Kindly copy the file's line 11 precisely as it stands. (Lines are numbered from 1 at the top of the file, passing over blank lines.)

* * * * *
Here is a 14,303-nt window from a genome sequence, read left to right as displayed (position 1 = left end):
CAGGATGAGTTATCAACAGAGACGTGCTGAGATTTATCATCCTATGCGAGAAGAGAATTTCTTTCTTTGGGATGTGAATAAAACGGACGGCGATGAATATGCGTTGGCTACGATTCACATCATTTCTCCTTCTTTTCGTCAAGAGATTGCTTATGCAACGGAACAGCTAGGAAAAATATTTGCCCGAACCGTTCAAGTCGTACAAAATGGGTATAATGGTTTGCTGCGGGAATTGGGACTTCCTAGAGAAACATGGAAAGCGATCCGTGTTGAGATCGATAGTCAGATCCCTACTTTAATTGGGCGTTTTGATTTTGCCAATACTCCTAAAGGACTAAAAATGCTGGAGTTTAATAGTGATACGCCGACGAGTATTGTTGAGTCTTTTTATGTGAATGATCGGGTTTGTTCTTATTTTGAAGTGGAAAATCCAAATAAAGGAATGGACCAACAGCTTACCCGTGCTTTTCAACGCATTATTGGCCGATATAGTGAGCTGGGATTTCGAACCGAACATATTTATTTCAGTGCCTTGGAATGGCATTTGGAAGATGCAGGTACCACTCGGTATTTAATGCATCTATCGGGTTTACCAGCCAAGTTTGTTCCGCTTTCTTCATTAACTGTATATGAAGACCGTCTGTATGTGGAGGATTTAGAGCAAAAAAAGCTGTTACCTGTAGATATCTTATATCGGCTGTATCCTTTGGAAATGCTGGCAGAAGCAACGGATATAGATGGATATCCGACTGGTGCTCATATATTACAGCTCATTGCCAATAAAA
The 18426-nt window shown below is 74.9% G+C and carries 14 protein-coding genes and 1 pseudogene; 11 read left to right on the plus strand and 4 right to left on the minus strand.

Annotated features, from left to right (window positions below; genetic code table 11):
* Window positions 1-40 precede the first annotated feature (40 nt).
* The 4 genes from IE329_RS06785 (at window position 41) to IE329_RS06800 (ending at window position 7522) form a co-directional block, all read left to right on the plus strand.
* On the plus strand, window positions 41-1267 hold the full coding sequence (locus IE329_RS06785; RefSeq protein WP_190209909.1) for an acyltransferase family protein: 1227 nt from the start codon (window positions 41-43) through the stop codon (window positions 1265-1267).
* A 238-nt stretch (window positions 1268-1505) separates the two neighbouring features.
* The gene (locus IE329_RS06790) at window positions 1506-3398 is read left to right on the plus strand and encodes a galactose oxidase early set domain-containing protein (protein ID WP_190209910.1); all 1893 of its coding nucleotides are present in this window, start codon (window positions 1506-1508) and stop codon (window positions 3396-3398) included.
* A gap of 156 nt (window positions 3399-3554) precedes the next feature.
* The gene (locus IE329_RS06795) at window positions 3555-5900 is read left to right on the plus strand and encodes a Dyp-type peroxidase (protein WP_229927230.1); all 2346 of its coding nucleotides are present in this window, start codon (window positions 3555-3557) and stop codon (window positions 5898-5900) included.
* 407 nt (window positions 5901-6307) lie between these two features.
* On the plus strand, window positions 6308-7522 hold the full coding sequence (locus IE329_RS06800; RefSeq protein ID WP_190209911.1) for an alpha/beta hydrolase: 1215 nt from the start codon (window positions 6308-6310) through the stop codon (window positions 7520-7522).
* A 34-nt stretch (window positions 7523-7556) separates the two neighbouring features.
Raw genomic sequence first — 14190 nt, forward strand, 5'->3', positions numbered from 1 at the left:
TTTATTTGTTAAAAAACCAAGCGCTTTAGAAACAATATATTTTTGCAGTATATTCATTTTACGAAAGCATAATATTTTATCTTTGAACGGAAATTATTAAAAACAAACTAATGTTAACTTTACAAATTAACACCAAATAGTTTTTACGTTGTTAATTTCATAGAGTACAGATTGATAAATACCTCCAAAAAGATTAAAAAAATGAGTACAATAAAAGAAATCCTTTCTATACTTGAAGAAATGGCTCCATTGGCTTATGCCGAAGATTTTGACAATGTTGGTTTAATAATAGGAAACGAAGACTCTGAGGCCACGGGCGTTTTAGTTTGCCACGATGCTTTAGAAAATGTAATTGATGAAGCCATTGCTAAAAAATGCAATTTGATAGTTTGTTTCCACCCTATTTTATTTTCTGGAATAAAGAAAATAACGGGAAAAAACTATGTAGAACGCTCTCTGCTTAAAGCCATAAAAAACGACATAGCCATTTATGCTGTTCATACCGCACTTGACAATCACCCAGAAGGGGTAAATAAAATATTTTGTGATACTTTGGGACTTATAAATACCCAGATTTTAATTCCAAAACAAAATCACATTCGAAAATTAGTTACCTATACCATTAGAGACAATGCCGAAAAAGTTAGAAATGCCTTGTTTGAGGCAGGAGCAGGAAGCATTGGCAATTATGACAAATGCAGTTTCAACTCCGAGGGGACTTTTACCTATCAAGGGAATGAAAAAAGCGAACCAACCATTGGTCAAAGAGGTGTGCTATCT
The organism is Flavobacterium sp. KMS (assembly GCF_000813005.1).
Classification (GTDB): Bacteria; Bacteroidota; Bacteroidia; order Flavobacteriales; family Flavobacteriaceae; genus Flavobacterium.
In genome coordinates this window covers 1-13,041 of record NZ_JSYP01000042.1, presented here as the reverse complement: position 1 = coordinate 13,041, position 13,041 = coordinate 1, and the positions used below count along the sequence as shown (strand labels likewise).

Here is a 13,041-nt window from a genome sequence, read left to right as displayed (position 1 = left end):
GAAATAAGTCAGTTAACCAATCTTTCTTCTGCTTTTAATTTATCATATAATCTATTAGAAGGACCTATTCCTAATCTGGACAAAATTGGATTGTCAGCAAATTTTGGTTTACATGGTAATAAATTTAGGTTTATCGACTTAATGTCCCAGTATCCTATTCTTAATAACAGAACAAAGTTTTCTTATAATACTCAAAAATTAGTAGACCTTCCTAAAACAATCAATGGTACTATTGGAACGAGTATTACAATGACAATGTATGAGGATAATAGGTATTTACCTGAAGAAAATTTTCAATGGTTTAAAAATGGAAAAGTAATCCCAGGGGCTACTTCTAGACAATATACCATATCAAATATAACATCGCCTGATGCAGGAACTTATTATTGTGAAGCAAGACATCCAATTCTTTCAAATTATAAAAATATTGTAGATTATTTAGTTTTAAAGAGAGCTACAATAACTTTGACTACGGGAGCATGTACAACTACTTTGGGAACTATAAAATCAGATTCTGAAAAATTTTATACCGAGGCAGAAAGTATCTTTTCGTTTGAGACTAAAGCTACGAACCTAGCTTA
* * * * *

* The gene (locus IE329_RS06795) at window positions 3555-5900 is read left to right on the plus strand and encodes a Dyp-type peroxidase (protein WP_229927230.1); all 2346 of its coding nucleotides are present in this window, start codon (window positions 3555-3557) and stop codon (window positions 5898-5900) included.